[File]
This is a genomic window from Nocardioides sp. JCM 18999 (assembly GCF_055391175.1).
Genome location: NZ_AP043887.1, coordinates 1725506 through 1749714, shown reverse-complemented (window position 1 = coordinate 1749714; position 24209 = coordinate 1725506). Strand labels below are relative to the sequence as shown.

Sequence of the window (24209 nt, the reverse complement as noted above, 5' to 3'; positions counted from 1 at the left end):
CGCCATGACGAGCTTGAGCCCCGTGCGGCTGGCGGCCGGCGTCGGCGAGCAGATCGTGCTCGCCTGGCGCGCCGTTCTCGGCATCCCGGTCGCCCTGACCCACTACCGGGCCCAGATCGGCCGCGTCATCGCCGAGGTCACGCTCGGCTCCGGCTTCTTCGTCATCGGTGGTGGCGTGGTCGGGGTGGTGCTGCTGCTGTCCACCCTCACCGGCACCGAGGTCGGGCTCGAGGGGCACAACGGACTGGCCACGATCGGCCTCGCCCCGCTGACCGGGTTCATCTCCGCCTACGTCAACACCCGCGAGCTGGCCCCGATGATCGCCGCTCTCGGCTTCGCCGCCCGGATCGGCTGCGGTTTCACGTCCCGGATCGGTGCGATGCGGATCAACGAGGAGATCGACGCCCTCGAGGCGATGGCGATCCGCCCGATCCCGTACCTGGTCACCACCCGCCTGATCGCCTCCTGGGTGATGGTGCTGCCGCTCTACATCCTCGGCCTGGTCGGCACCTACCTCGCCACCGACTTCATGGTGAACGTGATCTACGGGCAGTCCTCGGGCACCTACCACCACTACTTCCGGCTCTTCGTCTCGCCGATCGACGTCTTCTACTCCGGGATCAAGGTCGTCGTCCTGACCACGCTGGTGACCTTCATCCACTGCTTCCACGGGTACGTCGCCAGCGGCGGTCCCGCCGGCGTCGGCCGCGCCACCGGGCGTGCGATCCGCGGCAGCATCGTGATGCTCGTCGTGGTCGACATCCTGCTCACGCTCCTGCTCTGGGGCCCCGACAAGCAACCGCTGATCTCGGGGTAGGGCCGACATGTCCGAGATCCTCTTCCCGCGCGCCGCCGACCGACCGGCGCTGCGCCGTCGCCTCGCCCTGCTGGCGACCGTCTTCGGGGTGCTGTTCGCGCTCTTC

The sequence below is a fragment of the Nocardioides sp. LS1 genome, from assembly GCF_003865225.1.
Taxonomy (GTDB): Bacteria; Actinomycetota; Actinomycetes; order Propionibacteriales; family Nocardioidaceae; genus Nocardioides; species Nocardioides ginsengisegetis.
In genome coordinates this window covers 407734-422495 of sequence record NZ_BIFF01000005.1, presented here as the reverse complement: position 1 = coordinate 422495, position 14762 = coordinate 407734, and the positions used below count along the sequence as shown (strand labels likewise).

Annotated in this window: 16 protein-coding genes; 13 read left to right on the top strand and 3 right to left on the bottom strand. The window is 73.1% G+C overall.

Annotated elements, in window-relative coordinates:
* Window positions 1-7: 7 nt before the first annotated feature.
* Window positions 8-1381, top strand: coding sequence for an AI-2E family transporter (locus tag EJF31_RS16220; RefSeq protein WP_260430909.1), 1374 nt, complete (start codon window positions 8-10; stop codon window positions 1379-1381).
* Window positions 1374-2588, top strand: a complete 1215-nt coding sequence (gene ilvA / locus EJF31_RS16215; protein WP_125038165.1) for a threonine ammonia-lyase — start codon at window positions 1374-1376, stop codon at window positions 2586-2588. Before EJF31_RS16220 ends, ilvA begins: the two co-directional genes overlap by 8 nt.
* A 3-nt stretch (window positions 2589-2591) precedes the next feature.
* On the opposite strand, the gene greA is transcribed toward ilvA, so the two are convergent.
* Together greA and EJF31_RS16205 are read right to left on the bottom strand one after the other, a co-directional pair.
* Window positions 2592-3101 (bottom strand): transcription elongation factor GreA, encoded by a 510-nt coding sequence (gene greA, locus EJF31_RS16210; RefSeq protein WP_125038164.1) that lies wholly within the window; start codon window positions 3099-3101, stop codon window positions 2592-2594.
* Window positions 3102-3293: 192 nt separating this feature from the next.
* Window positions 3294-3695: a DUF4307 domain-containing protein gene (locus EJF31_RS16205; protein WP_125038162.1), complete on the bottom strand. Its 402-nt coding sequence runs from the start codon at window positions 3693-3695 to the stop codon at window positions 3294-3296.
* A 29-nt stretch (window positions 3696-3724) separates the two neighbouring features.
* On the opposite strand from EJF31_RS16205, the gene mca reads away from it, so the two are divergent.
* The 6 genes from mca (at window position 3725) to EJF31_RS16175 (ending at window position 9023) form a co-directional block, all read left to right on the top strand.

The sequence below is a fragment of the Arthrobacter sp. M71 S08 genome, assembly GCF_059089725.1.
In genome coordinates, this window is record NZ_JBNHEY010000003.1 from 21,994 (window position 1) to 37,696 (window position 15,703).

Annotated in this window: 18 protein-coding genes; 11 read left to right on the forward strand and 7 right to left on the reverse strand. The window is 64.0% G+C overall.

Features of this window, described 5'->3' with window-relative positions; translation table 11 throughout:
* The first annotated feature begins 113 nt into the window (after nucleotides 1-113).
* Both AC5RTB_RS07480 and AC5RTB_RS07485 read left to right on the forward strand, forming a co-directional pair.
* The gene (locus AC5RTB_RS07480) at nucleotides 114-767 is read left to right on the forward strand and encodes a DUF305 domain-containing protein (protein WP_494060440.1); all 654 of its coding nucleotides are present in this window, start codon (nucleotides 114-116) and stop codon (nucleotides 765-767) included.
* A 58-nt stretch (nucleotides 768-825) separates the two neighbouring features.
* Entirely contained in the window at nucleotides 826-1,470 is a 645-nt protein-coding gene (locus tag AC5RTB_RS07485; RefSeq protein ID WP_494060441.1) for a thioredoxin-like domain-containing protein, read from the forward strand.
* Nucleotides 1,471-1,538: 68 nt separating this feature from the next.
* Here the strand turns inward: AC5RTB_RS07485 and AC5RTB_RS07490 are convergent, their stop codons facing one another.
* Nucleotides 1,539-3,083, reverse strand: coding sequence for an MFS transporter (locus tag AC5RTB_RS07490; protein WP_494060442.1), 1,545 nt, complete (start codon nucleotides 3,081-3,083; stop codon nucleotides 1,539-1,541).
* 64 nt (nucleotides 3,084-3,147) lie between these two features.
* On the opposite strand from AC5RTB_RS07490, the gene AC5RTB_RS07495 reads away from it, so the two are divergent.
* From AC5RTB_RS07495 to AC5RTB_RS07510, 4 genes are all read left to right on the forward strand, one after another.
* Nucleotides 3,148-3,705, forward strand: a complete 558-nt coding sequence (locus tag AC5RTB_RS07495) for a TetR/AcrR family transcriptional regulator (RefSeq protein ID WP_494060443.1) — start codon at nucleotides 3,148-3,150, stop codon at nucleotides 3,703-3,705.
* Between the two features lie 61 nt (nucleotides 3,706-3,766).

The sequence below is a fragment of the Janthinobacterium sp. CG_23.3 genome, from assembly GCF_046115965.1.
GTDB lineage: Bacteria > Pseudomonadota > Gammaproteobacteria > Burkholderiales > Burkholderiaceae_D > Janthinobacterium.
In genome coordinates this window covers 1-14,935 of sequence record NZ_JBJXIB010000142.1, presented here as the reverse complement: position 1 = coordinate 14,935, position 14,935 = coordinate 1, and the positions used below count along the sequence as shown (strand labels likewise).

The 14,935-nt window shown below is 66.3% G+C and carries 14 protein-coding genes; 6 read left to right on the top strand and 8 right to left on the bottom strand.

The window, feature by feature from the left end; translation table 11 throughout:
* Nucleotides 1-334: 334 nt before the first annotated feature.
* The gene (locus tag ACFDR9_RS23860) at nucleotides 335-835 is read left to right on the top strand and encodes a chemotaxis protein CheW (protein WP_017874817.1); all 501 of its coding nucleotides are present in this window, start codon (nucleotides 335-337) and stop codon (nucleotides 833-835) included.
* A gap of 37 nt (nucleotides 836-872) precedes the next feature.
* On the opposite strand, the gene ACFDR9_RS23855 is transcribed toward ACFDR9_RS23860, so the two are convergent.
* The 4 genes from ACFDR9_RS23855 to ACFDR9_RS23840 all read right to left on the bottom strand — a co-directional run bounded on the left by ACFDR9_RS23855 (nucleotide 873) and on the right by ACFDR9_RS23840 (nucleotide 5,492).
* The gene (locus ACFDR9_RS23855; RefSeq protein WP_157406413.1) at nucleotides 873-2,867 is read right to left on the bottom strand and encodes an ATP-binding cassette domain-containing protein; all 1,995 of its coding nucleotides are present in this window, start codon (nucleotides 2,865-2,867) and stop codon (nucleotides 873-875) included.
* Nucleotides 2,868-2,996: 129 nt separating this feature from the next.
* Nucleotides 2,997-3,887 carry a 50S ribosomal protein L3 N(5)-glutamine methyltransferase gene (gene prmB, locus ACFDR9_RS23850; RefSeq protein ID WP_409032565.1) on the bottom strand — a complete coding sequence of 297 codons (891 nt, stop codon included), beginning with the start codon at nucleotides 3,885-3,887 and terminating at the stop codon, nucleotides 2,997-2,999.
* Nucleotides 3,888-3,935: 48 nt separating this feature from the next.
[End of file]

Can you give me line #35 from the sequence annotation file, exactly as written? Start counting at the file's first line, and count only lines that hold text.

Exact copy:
* On the opposite strand from AC5RTB_RS07490, the gene AC5RTB_RS07495 reads away from it, so the two are divergent.